46.99h x 29.21w cm
ADC173
 

ALEXIS DE CHAUNAC

Symphytum Officinale (Botanica Magnifica), 2018

ink, watercolor, wax, pigment and color pencils on paper, in wood frame

45.50h x 32w in
115.57h x 81.28w cm

ADC188

 

This work is an original drawn after: ADC171 which was created on a page from a manuscript from 1828, titled "Collection de plantes medicinales". The finely colored illustrations largely recreated according to nature are a masterpiece by the draftsman Aimé Henry.



ADC171 (no longer available)
Symphytum Officinale (Botanica Magnifica), 2018
ink, watercolor, wax and color pencils on manuscript paper from 1828
18.50h x 11.50w in
46.99h x 29.21w cm
 

ALEXIS DE CHAUNAC BOTANICA

Curated by Christina Warner In Collaboration with Silas von Morisse Gallery

at SSD Lower Level Gallery (Sargent's Daughters) 179 East Broadway, New York, Opening Friday March 22, 6 - 8 PM

March 22 – April 21, 2019

 

ALEXIS DE CHAUNAC  BOTANICA

curated by Christina Warner in collaboration with Silas von Morisse Gallery

March 20 - April 23, 2019

Opening Friday March 22, 6 - 8 PM

 

at SSD Lower Level Gallery (Sargent's Daughters) 

179 East Broadway
New York, NY 10002
T: 917 463 3901

Gallery hours: Weds-Sun 12-6

 

 

Silas von Morisse is pleased to present the "Encore" solo exhibition of Alexis de Chaunac, Botanica, curated by Christina Warner in collaboration with the gallery. The exhibition will be held at SSD Lower Level Gallery (Sargent's Daughters) , 179 East Broadway, New York, NY 10002  Gallery hours: Wed-Sun:  12-6.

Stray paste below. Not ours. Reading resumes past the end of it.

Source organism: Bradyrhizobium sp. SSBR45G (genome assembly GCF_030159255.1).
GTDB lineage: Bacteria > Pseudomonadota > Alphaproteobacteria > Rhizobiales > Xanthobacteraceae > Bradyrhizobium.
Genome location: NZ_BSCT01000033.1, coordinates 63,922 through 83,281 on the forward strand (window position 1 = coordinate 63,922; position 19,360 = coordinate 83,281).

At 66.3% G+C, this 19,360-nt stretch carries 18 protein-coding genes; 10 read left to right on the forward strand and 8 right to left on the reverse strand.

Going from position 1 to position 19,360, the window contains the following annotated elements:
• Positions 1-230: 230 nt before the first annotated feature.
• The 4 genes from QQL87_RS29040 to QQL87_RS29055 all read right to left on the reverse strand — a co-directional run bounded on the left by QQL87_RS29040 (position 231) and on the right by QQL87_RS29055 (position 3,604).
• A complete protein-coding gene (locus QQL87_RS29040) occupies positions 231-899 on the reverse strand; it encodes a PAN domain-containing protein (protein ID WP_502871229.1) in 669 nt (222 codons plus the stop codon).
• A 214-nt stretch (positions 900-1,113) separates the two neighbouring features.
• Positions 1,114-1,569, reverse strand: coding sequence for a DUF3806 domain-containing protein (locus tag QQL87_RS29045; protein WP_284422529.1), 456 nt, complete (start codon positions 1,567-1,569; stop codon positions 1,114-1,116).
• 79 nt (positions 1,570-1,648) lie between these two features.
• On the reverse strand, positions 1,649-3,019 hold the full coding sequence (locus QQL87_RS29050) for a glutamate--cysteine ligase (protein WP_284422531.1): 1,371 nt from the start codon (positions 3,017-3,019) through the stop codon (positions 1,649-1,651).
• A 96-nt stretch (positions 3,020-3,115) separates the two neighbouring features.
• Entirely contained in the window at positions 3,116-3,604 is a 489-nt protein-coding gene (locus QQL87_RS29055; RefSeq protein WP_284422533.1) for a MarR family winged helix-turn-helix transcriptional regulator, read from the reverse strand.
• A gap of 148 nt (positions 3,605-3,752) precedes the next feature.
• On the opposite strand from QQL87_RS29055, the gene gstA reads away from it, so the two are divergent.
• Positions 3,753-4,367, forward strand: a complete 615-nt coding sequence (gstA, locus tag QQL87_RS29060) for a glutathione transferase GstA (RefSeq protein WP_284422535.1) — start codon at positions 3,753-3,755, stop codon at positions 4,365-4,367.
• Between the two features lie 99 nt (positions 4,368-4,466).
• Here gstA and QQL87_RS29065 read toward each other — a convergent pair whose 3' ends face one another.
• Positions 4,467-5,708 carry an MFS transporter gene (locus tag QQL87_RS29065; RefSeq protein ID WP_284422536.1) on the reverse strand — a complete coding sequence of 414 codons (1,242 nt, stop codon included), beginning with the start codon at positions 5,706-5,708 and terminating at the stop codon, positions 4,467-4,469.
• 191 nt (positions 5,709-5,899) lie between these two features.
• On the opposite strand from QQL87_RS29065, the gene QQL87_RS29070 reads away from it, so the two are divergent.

In this body of work presented in December 2018 in NYC, de Chaunac draws his inspiration from the natural world, collecting insects, plants and minerals in the spirit of the naturalists.  A passion since childhood which has evolved in urging the artist to name, label and classify the world around him.  De Chaunac paints and draws on top of original French botanical engravings from the 18th and 19th century, giving new life to these enigmatic herbariums, custodians of naturalistic illustrations of typified plants.  His process introduces subtle forms and colors that give new meaning to the material while keeping visible the original illustration and the accurate name of each plant. De Chaunac likes to combine scientific rigor through observation with a sense of fantasy and optical illusion: among the plants, camouflaged human faces and symbiotic relationships with these extremely complex beings emerge. Studies in neuroscience show that neurons connect with each other within our brain  just as plants. Those neurological gardens reflect our own personality, mood and energy. Plants not only beautify our planet, they provide oxygen and have exceptional nutritional and medicinal qualities. Because of their infinite variety of colors, shapes and flavors, they are essential ingredients in gastronomy. Some plants are less innocent, as they are hallucinogenic and can even be deadly because of the potency of their poison. As we absorb them, they undergo a transformation and display their properties within our bodies. Each work in this new series correspond to these inner reactions.